Why some politicians don’t understand this simple process is what baffles me. When they go to State House ostensibly to look for development while leaving behind the same development in Parliament, what does this say about them?
But do politicians have a right to go to State House? Yes, they do. That’s the seat of power in Kenya. The president is the leader of all Kenyans. Any Kenyan has a right to consult with him on any issue affecting them. Unfortunately, not all Kenyans can access State House at will. So, they entrust their leaders to do that on their behalf.
The question then is: when politicians visit the State House, do they do so to present their constituents’ issues? Without prior consultations with the electorate, it is believed that visits to the State House are largely meant to benefit the leaders, and not their constituents.
The opposition parties whose members visit State House naturally become jittery over such visits, which are interpreted as attempts by the president to woo opposition legislators to the government side to shore up their numbers in Parliament.
The arguments are that legislators are elected by their constituents based on a specific manifesto. When they support the opposition, it is interpreted that they have abandoned their manifestos without authority from the electorate, which amounts to a breach of Social Contract between the leaders and the electorate.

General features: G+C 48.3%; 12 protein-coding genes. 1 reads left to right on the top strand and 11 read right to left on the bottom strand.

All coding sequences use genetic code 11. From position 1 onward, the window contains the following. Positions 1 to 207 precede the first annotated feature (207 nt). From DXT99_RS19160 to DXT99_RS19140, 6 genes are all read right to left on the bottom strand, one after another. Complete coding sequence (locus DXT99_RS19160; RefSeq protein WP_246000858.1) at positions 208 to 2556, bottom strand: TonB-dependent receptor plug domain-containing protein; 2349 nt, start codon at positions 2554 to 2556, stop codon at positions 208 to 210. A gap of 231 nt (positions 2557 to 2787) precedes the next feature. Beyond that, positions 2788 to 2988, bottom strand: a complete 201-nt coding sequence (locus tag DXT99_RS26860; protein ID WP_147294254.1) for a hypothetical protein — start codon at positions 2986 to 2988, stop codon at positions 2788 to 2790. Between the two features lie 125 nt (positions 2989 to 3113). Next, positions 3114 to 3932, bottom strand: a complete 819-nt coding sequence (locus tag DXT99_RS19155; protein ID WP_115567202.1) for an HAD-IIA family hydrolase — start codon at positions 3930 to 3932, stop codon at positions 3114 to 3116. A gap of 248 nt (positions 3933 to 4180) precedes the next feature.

Such leaders, therefore, lose the mandate and legitimacy to continue in their positions as legislators.
Some people have argued that there’s absolutely nothing wrong with MPs visiting the president in his capacity as the leader of the Executive wing of the government. Theoretically, the argument is plausible. The Legislature, Judiciary and the Executive should work in harmony in order to achieve goal conguence.
When there is harmony and a glue of trust that binds the three arms of government, the country is placed at a better place to achieve its development targets. The question is how such consultations should be organised. The example of the US should suffice here.
The US Congress and Senate comprise members from two main political parties, the Republican Party and Democratic Party. Whenever there’s an important matter to be discussed, the leadership of each party causes their Caucus to meet and canvass the matter. Inter-party consultations are agreed upon at the level of the Caucus. The party takes a common position, and all congressmen and senators are obligated to abide by it.
When there is a matter of national importance, such as imminent “shut down” of the country, that requires the personal intervention of the president in his capacity as the leader of the nation, the president reaches out to both sides of the political aisle to create a consensus.
If there is a need for a party or both parties to meet the president, it is clearly done on behalf of the American people. The president seeks to create a middle ground that can help the country to break the deadlock and move forward. Americans call it the bipartisan approach. It is done openly and honestly. It is never envisaged that a few congressmen or women can sneak into the White House and discuss a matter as important as development without the knowledge of their party leadership and Caucus.